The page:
Sunday, December 22, 2013

PUT A RING ON IT

Lions capture sixth national championship


Penn State players cut the net after they beat Wisconsin in an NCAA college volleyball tournament championship final Saturday, Dec. 21, 2013, in Seattle. Penn State won the championship in four games. (AP Photo/Elaine Thompson)

For the fifth time in seven seasons, Penn State reigned as victors of the college volleyball world, defeating Wisconsin, (25-19, 26-24, 20-25, 25-23) on Saturday in Seattle.
It's the sixth championship in Nittany Lions' history and first since 2010 when the current seniors, including Deja McClendon, Katie Slay and Ariel Scott, were freshmen.
But it's the first for junior setter Micha Hancock.
As the confetti rained down on the players celebrating on KeyArena's court in a mosh of white, tears streamed down the face of Hancock. One year ago, she found herself injured in the semifinals, stranded from the bench to watch Oregon sweep the Lions.
On Saturday night, Rose said he went up to her in the fourth set and asked Hancock if she wanted to take the gamble and continue jump serving.
"And sometimes the players swear at the coaches," Rose added as Hancock found herself in one of the moments athletes say they live for.
Down 23-22, Hancock was behind the service line with the game in her hands, ready to jump serve.
"I didn't want it to go five sets," Hancock said after the game. 
Like she has done time and time again, the Edmond, Okla. native did not falter. Instead, Hancock helped rally three straight points for the Lions that ultimately capped off with a McClendon kill.
And after a 33-2 regular season and a journey through the postseason, the Lions could finally call themselves champions.
"A lot of people have said it's the best feeling in the world," Hancock said. "It really is."
Unlike No. 3 Washington, the team Penn State downed to reach the championship match, the No. 12 Badgers challenged Penn State consistently early on.
Just like Washington on Thursday night, Wisconsin came out with the hot hand offensively. At one time, the underdog seed had a .850 hitting percentage to propel to an early 8-6 lead in the first set.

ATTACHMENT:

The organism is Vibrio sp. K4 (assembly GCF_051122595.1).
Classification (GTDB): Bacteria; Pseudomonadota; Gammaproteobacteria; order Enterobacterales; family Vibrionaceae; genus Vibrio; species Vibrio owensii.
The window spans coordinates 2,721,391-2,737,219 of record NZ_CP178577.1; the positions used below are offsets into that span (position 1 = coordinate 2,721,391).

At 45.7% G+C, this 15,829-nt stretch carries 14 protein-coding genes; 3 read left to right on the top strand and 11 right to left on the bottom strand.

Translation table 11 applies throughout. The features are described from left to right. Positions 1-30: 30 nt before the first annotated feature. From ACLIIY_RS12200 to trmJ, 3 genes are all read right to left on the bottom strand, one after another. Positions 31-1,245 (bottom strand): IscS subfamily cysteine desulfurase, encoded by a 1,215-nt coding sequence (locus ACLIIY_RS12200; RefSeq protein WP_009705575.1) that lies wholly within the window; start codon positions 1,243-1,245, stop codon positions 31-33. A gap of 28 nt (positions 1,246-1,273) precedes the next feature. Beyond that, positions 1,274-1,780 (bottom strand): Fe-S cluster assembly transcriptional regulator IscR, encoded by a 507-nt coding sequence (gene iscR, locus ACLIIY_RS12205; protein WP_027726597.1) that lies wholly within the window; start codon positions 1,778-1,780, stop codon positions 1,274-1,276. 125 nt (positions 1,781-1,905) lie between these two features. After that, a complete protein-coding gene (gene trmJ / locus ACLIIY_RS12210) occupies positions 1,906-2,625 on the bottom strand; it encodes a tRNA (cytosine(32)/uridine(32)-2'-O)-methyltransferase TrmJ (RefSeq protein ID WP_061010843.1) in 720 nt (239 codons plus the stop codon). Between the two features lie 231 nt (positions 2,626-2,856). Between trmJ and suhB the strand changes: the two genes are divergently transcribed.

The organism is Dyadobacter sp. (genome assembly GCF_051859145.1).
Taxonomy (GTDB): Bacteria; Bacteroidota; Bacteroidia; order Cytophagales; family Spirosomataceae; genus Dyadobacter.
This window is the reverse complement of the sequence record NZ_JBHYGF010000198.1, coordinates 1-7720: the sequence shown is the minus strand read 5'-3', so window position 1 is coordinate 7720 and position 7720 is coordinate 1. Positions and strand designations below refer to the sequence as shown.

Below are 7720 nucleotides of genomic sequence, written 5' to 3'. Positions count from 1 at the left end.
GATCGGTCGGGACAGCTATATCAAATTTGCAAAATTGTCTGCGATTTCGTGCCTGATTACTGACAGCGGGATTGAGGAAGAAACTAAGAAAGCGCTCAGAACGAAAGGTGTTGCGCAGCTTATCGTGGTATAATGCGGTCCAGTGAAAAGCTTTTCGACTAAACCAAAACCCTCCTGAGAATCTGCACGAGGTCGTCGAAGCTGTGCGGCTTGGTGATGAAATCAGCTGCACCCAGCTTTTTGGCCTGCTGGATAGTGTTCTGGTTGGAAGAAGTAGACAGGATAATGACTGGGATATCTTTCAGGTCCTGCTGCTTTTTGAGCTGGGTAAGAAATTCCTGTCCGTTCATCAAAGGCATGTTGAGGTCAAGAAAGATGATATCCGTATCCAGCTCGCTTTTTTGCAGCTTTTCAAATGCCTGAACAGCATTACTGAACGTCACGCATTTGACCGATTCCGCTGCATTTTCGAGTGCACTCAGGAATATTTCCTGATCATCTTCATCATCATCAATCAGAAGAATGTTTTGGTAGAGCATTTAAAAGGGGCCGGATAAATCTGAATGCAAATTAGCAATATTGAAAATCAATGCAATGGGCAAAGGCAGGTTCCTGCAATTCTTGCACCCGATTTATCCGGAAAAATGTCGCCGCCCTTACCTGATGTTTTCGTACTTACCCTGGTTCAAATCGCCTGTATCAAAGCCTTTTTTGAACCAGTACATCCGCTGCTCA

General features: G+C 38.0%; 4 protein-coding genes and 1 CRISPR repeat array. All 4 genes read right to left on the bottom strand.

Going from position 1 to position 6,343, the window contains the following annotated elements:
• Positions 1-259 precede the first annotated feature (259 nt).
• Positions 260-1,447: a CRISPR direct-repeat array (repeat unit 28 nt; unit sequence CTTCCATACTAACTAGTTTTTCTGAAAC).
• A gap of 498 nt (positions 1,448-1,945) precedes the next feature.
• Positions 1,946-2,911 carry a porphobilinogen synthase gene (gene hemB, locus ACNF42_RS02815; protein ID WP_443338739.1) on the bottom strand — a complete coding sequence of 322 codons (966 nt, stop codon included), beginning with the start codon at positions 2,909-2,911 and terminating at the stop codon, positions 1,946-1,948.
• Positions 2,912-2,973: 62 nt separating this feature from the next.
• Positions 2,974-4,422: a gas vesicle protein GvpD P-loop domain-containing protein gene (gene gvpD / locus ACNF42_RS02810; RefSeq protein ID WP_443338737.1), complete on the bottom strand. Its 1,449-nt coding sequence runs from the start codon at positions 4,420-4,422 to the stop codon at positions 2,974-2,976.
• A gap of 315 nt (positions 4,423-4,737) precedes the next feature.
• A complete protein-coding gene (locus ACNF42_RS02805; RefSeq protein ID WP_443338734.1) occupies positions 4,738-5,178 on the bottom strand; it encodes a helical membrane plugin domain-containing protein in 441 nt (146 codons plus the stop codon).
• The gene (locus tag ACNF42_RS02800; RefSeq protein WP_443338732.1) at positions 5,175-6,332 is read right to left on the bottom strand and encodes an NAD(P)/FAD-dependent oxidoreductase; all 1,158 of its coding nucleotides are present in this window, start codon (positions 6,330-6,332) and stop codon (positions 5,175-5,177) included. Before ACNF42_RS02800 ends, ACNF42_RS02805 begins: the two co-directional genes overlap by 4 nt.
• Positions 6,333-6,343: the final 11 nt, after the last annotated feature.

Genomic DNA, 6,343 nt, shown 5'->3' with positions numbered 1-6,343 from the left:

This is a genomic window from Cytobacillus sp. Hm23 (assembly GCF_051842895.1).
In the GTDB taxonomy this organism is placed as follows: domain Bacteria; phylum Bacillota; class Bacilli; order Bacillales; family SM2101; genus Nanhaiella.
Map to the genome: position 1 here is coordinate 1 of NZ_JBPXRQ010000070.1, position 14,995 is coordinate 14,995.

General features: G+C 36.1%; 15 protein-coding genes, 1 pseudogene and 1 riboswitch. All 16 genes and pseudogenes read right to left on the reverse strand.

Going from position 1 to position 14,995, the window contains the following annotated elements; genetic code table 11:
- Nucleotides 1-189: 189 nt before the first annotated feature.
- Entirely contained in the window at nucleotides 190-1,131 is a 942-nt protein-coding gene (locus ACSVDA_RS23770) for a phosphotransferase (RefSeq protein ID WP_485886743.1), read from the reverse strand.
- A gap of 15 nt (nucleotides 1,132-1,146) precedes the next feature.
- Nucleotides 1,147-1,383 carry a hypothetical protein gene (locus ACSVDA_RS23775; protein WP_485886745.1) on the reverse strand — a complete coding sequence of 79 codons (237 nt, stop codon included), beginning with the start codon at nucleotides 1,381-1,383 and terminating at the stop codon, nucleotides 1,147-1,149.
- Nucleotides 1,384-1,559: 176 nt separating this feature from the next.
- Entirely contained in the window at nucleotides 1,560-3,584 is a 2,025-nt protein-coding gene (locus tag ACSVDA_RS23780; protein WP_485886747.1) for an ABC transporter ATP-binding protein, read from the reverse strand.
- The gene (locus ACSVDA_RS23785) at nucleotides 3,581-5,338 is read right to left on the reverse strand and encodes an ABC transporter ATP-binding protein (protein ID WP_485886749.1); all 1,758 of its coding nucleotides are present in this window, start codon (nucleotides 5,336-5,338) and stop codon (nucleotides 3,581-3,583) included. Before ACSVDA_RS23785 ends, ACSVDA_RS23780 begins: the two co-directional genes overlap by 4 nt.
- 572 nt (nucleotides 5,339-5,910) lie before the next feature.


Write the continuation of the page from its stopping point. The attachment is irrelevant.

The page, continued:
That lead did not last as Penn State's offense came alive to have 18 kills in the first set. Just like the finish, the Lions had a 5-0 scoring run under Micha Hancock serving, who had two aces in a row.
Hancock remained a constant threat for Penn State pushing the Lions to a 20-15 lead that led to a 25-19 victory in the first set. Hancock finished with 48 assists and three aces, and terrorized the Badgers throughout. 

"I just don't think that we could convert off of Micha's serves," Wisconsin outside hitter Deme Morales said. "They were just a couple of sporadic plays and we couldn't control them."
But Penn State couldn't carry that same success in the second set. While the Lions did survive the set, they almost let a 11-5 lead slip out of their hands as Wisconsin rallied to tie the game at 15.
The two teams went back and forth until an Ariel Scott killed put Penn State up, 2-0, going into intermission. Scott's kill was one of 21 kills for her on the night with a .291 attacking percentage.
But Wisconsin found something in that second set as the Badgers exploited the Lions' offense in game three. Neither team hit well, but Penn State hit worse.
The Lions hit .029 for the game with eight attacking errors compared to only nine kills. That combination ultimately led to Wisconsin to win its first game against Penn State this season in three meetings, 25-20.
Wisconsin appeared destined to have its Cinderella run continue in the fourth set after jumping out to a 10-7 lead. But Penn State battled, trying to break through the Badgers' tenacious defense.
"I just keep at it," Scott said. "Even if they're digging me, I don't get discouraged, and still ask for the ball."
Coming into Saturday's match, Wisconsin coach Kelly Sheffield stressed the importance of defense and while it took till the fourth set for them to really come alive, they did.
"They believed that we were going to go to game five," Sheffield said. "Even in the locker room, I'm in there and that team was locked in...They didn't need a pep talk."

The Badgers ended the match with 28 block assists and 73 digs. Despite holding Penn State to a .173 attacking percentage in the fourth set, the Lions still answered the Wisconsin's go-ahead leads.
That is until Hancock went behind the service line for one more time this season. And just like every time she stepped up to serve in front of a Rec Hall crowd, she ended with a boom.
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